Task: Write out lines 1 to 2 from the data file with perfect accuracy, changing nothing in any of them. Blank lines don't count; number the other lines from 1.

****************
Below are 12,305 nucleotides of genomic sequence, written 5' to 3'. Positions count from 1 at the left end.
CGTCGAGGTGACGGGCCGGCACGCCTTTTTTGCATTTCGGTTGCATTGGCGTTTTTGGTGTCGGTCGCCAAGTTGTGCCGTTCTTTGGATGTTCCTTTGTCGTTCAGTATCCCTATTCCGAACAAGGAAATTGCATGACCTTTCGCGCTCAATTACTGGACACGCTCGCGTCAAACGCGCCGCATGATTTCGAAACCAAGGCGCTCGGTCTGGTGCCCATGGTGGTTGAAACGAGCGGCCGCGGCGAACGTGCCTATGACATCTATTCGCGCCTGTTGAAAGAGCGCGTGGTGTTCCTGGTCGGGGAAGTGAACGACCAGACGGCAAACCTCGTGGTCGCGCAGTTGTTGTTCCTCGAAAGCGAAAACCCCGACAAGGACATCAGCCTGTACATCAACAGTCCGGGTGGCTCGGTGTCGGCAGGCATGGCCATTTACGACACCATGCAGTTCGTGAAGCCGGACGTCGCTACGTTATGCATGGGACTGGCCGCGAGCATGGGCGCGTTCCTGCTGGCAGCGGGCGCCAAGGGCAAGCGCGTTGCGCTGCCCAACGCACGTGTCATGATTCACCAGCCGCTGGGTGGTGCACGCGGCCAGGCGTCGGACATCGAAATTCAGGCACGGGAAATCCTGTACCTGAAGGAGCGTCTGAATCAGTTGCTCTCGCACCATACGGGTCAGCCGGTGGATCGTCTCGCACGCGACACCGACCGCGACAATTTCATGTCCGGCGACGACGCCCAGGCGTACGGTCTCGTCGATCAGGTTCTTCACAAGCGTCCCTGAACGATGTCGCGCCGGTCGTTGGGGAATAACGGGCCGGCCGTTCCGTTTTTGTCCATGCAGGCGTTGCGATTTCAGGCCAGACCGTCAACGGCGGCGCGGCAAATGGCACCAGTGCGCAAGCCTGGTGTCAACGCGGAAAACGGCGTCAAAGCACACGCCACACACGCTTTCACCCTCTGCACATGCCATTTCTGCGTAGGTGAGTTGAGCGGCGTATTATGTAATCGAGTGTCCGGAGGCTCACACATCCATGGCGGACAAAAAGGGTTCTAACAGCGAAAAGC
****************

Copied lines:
Below are 12,305 nucleotides of genomic sequence, written 5' to 3'. Positions count from 1 at the left end.
CGTCGAGGTGACGGGCCGGCACGCCTTTTTTGCATTTCGGTTGCATTGGCGTTTTTGGTGTCGGTCGCCAAGTTGTGCCGTTCTTTGGATGTTCCTTTGTCGTTCAGTATCCCTATTCCGAACAAGGAAATTGCATGACCTTTCGCGCTCAATTACTGGACACGCTCGCGTCAAACGCGCCGCATGATTTCGAAACCAAGGCGCTCGGTCTGGTGCCCATGGTGGTTGAAACGAGCGGCCGCGGCGAACGTGCCTATGACATCTATTCGCGCCTGTTGAAAGAGCGCGTGGTGTTCCTGGTCGGGGAAGTGAACGACCAGACGGCAAACCTCGTGGTCGCGCAGTTGTTGTTCCTCGAAAGCGAAAACCCCGACAAGGACATCAGCCTGTACATCAACAGTCCGGGTGGCTCGGTGTCGGCAGGCATGGCCATTTACGACACCATGCAGTTCGTGAAGCCGGACGTCGCTACGTTATGCATGGGACTGGCCGCGAGCATGGGCGCGTTCCTGCTGGCAGCGGGCGCCAAGGGCAAGCGCGTTGCGCTGCCCAACGCACGTGTCATGATTCACCAGCCGCTGGGTGGTGCACGCGGCCAGGCGTCGGACATCGAAATTCAGGCACGGGAAATCCTGTACCTGAAGGAGCGTCTGAATCAGTTGCTCTCGCACCATACGGGTCAGCCGGTGGATCGTCTCGCACGCGACACCGACCGCGACAATTTCATGTCCGGCGACGACGCCCAGGCGTACGGTCTCGTCGATCAGGTTCTTCACAAGCGTCCCTGAACGATGTCGCGCCGGTCGTTGGGGAATAACGGGCCGGCCGTTCCGTTTTTGTCCATGCAGGCGTTGCGATTTCAGGCCAGACCGTCAACGGCGGCGCGGCAAATGGCACCAGTGCGCAAGCCTGGTGTCAACGCGGAAAACGGCGTCAAAGCACACGCCACACACGCTTTCACCCTCTGCACATGCCATTTCTGCGTAGGTGAGTTGAGCGGCGTATTATGTAATCGAGTGTCCGGAGGCTCACACATCCATGGCGGACAAAAAGGGTTCTAACAGCGAAAAGC